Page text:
Saturday, July 14, 2012

طرق الري في مصر القديمة - Irrigation methods in ancient Egypt

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The Egyptians depended on the annual Nile flood to cover their fields of black silt and to irrigate their crops. They measured the flood to determine their taxes. They built canals and dams so that water could be transported from the Nile for irrigation and drinking. The Egyptians created tools to help collect water from the Nile to the surface fields.

Mandolins and means of irrigation in ancient Egypt :

The ancient Egyptians dug canals to direct water to places far from the banks of the Nile and used the chadouf, a FLIR, to bring water from the Nile or a canal to higher areas.
A sweep is a long pole which pivots on a high post and is used to raise and lower a bucket of water from a river or canal. This is illustrated in the tomb of the API, in Deir el-Medina.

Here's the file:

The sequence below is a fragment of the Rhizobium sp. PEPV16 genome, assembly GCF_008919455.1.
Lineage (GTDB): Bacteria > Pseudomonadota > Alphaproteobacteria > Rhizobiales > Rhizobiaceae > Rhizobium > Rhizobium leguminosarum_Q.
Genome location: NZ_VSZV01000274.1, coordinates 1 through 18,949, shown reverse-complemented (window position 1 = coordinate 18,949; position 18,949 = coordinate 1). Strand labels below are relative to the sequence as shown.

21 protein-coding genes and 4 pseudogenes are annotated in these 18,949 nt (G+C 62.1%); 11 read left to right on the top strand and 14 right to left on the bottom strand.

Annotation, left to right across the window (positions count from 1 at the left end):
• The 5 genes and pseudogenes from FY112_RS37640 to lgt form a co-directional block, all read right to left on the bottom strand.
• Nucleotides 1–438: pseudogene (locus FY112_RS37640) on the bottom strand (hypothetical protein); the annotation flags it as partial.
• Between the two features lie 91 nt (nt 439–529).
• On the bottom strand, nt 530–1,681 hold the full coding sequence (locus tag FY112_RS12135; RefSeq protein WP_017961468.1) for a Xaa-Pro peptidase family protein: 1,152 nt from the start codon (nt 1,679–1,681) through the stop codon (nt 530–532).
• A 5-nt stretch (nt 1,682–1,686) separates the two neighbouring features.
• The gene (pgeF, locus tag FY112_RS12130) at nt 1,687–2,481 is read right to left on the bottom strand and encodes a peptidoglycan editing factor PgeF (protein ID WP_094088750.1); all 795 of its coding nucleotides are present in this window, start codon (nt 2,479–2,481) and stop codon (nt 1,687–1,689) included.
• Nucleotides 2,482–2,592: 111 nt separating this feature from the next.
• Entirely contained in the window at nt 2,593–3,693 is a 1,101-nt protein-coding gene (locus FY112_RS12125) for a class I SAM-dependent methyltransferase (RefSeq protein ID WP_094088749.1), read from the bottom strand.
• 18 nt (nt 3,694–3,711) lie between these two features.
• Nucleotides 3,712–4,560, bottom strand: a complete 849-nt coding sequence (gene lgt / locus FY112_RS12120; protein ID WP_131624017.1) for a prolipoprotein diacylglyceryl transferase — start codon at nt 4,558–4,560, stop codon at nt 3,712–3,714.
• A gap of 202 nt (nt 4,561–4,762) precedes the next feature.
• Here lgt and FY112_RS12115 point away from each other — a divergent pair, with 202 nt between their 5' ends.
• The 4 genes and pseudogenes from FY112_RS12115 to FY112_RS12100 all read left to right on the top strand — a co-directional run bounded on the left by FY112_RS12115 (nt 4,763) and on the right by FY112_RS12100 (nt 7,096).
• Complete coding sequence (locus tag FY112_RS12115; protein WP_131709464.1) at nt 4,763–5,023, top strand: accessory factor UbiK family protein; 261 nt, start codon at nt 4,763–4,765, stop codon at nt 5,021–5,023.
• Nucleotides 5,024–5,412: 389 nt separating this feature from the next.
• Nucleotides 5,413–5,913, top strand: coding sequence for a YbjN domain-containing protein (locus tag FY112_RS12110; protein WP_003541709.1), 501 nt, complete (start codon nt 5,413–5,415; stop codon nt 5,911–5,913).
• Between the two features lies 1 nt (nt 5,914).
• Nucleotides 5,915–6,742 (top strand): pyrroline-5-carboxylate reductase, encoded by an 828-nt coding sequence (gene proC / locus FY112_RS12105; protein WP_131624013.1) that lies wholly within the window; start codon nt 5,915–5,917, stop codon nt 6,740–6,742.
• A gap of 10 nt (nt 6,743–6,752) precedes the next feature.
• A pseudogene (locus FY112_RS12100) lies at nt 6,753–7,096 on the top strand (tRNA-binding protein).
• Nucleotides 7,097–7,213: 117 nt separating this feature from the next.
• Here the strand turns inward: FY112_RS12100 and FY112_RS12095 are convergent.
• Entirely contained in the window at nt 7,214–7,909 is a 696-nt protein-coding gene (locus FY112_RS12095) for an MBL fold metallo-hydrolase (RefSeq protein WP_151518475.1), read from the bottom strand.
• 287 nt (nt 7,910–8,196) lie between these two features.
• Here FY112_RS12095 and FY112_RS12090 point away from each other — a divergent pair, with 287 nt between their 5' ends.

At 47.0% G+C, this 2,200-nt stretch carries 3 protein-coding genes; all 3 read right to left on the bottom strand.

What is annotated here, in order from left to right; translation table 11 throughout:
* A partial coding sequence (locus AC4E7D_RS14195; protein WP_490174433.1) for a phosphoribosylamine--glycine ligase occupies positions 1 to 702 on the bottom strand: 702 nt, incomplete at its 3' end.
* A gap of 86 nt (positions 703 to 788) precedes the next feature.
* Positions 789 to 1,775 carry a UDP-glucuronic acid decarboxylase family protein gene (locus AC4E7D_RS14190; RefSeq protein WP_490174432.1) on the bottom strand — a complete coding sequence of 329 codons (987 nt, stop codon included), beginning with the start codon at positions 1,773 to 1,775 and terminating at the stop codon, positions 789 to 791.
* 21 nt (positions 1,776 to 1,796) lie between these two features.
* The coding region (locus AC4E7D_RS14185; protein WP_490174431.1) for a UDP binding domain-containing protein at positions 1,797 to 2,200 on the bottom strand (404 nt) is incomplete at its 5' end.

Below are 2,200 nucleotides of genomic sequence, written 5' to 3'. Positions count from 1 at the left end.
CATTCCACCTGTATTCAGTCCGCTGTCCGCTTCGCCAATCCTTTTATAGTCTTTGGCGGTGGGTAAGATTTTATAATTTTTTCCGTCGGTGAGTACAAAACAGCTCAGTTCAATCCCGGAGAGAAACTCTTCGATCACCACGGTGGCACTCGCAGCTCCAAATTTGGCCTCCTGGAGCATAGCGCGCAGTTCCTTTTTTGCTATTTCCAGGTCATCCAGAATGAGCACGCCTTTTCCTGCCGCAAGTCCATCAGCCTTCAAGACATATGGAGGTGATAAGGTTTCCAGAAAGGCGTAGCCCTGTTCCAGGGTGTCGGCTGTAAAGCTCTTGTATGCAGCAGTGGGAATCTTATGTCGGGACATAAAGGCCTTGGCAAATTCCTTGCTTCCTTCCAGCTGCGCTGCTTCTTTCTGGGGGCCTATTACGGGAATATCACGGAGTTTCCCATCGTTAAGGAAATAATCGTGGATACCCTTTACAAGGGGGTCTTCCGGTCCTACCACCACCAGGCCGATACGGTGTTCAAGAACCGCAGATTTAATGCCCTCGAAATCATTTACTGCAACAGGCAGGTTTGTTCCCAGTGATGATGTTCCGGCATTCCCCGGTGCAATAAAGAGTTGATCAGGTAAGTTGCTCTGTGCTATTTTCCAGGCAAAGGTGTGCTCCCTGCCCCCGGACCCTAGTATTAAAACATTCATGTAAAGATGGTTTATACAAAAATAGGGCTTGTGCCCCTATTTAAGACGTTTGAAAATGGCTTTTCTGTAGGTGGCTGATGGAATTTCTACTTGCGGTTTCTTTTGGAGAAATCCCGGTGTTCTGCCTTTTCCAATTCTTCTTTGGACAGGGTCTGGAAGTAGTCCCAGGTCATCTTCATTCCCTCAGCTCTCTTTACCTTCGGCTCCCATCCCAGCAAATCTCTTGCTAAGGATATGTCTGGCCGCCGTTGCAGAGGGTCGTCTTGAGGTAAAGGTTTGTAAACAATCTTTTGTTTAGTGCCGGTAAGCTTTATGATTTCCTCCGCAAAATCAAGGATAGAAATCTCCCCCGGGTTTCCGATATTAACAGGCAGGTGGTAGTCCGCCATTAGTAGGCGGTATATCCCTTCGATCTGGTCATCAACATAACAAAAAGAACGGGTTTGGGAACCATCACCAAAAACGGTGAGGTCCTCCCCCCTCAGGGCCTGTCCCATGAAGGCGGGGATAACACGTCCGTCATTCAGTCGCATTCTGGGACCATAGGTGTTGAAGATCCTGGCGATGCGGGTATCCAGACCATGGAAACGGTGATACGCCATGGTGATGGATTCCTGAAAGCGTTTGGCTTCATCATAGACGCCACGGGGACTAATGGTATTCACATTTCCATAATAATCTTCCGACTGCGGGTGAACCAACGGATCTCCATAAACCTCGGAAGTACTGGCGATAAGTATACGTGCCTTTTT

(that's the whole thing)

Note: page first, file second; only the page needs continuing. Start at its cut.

Water was also transported in jugs that have been made ​​with a yoke, which is illustrated in some scenes of everyday life.

The ancient Egyptians dug along a canal called Bahr Yousuf to bring water from the Nile to the Fayoum depression for irrigation.

The tanbour tool for raising water
(irrigation systems) :

Increase the water level from the Nile to the surface of agricultural land was a very important activity in Egypt. An invention called the tanbur made ​​this task easier. The well-known scientist, Archimedes invented the tanbur during his stay in Alexandria and named the "Archimedes screw."

It consists of a piece of wood in the form of a screw surrounded by a disk nestled. The lower part of the tanbur is placed in water and rotated, causing the water to the height higher levels. The tanbur has been adopted by many generations of Egyptians to the present.
Egyptian peasants still use it in times of low water levels.

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